"Compelled to Servitude": The Story of Belinda

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Photo credit David Burk / Old Sturbridge VillageEach year’s Giving Voice benefit provides important support for the Royall House and Slave Quarters while building a community of engaged members and visitors and showcasing the museum’s important interpretation of critical themes in our past.

This year, Giving Voice will feature the premiere of a new first-person interpretation of Belinda, whose eloquent 1783 petition to the Massachusetts legislature for a pension from the estate of Isaac Royall Jr. is among the earliest narratives by an African American woman. Renowned storyteller Tammy Denease will use Belinda’s own words to bring this strong woman to life — on the site where she lived and worked – and will discuss her own fascinating creative process with the audience. The afternoon will also include house tours, museum exhibits, music, and refreshments.

The first known documentation of Belinda, a woman enslaved by the Royall family, occurs in 1768, when her son and daughter were baptized in Medford, Massachusetts. In February 1783, in the wake of the American Revolution, Belinda successfully petitioned the Massachusetts General Court for a pension for herself and her infirm daughter from the proceeds of Isaac Royall’s estate. She would go on to petition the legislature five more times over the next ten years in her effort to secure payment of what she was owed for a lifetime of servitude.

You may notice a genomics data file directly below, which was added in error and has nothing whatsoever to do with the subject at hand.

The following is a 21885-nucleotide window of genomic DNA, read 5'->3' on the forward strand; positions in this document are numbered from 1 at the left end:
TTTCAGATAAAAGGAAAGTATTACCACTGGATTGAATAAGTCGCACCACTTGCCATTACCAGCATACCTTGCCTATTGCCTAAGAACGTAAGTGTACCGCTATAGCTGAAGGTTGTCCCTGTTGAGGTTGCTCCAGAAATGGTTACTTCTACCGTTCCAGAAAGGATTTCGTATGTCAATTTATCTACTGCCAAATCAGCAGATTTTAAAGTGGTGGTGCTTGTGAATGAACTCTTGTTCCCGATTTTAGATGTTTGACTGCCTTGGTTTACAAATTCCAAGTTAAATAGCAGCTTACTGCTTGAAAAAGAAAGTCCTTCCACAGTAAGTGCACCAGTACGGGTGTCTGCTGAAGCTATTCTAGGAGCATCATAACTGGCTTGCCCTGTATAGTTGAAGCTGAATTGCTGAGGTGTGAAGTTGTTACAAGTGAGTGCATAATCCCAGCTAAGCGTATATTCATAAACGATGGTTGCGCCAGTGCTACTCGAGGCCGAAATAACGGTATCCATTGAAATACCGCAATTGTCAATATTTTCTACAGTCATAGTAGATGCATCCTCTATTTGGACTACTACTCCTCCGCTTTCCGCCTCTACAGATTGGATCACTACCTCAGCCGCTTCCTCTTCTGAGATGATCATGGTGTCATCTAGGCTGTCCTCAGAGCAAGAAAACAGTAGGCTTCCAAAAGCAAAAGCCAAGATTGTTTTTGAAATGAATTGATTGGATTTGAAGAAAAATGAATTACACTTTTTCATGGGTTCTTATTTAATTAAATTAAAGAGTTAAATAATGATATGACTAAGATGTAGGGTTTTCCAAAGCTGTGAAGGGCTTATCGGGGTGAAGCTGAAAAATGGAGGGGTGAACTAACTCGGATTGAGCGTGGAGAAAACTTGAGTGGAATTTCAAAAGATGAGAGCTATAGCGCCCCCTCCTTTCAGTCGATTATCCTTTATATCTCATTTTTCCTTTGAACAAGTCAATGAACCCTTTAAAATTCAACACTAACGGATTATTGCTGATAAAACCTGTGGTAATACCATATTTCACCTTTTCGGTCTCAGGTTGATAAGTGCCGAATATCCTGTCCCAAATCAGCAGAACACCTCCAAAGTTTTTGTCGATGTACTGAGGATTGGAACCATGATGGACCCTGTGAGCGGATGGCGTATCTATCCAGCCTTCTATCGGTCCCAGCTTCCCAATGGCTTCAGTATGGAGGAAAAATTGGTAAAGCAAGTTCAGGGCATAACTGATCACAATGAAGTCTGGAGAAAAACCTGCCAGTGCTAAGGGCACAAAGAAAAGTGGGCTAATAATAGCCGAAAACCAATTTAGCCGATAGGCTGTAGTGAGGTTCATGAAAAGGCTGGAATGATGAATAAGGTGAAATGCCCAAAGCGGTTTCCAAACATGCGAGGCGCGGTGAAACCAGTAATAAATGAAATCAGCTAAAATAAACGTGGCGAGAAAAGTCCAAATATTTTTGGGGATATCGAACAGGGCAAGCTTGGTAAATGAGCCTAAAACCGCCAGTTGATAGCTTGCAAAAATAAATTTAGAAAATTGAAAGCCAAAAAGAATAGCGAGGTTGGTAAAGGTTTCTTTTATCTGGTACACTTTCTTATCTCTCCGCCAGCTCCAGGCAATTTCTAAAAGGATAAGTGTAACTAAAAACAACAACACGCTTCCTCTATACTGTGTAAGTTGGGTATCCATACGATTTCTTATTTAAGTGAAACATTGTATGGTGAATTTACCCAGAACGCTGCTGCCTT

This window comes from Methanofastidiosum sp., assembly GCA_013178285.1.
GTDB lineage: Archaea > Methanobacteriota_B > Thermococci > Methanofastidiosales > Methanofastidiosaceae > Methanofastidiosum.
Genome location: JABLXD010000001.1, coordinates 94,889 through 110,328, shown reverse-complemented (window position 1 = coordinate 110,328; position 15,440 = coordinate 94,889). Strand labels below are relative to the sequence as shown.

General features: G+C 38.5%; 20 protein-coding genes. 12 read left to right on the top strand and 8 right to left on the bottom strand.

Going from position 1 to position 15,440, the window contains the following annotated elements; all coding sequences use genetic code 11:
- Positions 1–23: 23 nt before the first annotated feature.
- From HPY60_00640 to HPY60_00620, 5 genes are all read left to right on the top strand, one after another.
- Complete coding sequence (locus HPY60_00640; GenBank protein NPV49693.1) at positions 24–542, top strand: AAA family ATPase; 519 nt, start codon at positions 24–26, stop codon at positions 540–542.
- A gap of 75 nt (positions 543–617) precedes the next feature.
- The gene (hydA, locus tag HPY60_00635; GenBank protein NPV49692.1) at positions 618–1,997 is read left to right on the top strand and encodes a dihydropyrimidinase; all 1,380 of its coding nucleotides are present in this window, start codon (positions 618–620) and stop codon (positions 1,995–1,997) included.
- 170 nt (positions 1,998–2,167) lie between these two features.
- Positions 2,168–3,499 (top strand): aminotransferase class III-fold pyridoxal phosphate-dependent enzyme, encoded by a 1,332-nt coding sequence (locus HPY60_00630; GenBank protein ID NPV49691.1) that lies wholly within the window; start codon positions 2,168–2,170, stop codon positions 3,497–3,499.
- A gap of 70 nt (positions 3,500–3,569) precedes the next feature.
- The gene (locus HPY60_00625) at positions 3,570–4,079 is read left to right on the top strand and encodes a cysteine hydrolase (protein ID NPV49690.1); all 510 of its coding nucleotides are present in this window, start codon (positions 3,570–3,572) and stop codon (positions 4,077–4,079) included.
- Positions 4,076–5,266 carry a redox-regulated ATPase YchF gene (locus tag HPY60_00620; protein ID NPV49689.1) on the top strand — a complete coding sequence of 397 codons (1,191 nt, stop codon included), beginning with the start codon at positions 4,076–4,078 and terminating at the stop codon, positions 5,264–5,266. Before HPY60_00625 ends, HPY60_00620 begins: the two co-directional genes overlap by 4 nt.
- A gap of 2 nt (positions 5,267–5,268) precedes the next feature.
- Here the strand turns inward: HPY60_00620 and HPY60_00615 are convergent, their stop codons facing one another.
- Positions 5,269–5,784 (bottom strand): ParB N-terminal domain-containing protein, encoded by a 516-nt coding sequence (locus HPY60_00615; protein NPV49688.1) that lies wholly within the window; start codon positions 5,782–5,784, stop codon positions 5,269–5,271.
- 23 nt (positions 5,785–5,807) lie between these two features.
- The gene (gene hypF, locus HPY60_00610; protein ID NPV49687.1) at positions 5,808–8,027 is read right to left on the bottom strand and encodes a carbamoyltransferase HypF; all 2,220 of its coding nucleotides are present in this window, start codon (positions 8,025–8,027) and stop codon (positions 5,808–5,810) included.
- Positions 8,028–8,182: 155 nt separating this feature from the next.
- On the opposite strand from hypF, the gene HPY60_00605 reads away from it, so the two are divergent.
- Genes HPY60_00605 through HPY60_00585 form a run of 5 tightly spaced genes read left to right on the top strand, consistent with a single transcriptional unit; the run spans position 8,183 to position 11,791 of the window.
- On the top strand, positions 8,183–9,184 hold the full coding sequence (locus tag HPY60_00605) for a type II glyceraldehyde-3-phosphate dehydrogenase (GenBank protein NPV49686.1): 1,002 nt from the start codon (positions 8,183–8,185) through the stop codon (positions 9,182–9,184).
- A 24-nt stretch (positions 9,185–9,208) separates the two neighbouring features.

Belinda’s petition has inspired poets and fascinated historians. It has been seen by some commentators as the first call for reparations for American slavery. And it opens a rare window onto the life on an enslaved woman in colonial North America.

Tammy Denease is uniquely qualified to explore and interpret what we know of Belinda and the turbulent times in which she lived. As a storyteller, teaching artist, and living historian, Ms. Denease gives voice to African-American women whose contributions to the American past are all too often obscured in the traditional historical record. Ms. Denease brought her interpretation of the life of Elizabeth “Mum Bett” Freeman to the Royall House and Slave Quarters for two exciting performances in 2014, and we are proud to present the premiere of her interpretation of Belinda at Giving Voice this year.

Ms. Denease's performance is supported in part by a grant from the Medford Arts Council, a local agency which is supported by the Massachusetts Cultural Council, a state agency.  Photo of Ms. Denease credit David Burk / Old Sturbridge Village.